So back to my young friend. She looks to me as the wise, old, experienced, retired guy who can tell her how to think about the path that she is on. And although she is at least partially correct (I am old and retired), I cannot come up with cogent advice.

I started by giving her the traditional advice:

  1. It is too early for you to decide whether or not this is for you. You  have to get to the point where you have developed  your skills and you are good at what you do. When you are no longer dealing with the stress of learning the basics on the  job, you will be in a better position to decide if you like it;
  2. If you are going to keep doing transactional work, you have to accept that there will be times that the deal takes precedence over everything else. You need to make up for the stressful times by taking it easier when things slow down; and 
  3. If you can hold on for a number of years, eventually you will no longer be the most junior person on the team and you can have people more junior than you do the evening and weekend work.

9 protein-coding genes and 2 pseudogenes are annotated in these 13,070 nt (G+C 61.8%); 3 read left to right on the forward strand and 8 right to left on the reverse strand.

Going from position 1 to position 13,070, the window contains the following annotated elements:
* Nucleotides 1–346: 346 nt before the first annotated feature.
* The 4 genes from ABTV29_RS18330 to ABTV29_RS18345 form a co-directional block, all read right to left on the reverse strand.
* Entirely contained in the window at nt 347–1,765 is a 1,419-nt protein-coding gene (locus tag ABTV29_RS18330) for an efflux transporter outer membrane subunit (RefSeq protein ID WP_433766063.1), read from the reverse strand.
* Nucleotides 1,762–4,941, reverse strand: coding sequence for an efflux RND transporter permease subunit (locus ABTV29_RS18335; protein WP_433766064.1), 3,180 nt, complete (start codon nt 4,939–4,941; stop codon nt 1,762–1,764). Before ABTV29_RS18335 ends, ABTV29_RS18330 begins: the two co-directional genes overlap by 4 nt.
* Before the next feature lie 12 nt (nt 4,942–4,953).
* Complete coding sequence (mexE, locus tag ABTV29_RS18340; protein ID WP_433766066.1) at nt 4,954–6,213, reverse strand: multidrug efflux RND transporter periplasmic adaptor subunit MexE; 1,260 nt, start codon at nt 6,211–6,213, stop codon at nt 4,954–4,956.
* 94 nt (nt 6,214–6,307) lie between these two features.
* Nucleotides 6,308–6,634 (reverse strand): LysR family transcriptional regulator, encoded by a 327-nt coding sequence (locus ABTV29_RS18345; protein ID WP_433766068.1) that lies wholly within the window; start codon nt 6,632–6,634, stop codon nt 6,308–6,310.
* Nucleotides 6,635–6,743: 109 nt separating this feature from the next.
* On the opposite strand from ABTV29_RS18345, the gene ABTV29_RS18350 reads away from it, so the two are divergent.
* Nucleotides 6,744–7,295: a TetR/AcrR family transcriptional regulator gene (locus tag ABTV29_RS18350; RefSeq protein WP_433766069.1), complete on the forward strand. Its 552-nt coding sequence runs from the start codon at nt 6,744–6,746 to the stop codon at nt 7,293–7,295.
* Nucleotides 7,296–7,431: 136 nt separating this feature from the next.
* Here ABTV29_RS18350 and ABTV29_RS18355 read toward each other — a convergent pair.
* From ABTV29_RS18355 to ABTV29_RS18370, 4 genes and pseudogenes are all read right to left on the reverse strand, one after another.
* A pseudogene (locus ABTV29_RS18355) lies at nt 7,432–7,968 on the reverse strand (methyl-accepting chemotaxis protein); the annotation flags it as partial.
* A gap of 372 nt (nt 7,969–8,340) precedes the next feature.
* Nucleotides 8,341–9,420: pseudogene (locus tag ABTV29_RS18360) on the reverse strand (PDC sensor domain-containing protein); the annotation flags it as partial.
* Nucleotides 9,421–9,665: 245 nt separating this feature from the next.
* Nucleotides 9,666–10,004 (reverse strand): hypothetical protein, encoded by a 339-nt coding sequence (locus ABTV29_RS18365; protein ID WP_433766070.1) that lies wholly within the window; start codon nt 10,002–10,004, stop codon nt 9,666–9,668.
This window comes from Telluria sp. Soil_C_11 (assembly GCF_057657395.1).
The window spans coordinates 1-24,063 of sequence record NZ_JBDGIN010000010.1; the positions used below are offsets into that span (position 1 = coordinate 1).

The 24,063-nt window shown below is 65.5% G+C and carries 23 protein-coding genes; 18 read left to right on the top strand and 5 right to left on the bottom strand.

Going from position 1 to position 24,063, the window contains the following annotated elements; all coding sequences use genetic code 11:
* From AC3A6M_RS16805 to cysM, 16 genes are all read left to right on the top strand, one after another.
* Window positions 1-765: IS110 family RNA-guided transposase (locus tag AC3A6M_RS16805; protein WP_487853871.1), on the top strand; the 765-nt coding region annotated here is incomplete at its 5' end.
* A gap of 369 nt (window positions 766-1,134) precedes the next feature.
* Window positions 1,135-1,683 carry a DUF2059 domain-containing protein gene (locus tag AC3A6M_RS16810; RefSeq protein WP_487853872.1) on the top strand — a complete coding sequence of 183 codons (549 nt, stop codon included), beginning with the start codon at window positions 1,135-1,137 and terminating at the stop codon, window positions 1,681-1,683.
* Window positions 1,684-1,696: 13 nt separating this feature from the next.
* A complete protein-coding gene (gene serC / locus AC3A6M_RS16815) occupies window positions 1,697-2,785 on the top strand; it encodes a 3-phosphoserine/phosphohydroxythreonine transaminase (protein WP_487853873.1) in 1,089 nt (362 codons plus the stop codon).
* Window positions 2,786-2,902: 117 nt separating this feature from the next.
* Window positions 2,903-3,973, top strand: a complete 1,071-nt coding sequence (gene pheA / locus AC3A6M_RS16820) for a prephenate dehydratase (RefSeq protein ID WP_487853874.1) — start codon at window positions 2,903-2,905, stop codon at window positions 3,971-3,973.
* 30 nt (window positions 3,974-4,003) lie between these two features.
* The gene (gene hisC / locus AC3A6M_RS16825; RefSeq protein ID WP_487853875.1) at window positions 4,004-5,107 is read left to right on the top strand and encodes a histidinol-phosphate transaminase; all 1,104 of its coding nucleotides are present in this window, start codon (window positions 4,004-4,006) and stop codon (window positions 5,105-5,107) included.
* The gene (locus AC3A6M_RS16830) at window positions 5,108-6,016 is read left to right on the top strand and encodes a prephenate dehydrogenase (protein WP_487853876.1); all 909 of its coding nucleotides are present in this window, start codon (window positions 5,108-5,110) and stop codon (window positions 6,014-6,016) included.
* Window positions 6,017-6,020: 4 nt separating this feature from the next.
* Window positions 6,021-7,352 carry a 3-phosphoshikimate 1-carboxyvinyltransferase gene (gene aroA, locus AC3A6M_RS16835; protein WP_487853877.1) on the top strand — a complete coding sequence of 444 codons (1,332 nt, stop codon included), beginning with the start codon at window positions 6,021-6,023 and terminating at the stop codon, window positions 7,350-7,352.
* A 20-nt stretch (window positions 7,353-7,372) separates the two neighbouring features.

But I know that even when I was an experienced lawyer, sometimes those deals came in one after the other and I did not get the breaks that I needed to be healthy. Later, when I supervised a team, it was quite a bit better, but I still had plenty of evening and weekend work. I cannot describe my mental state at that time as even coming close to ‘chill’.

No, the answer has to lie elsewhere. Enter the coaches, mentors, and mental health experts, talking about things like setting boundaries, saying no, meditation, relaxation techniques, and a whole bunch of other things which are valuable but still somehow strike me as bandages applied to a more pervasive problem. In this regard, I understand that the Big Law firm at which the unfortunate partner I have been reading about worked had a mental health line for its lawyers. I am sure that did not look like a solution to her.

The legal profession can dance around this issue for eons and eons, and I have no doubt that they will, because big money demands that they do, but the answer is really quite simple. The demands on lawyers, and in particular on those who are trying to balance the practice of law with family obligations, are simply too high. They are required to work too many hours. They are expected to be on call too many evenings and weekends. It is simply unhealthy.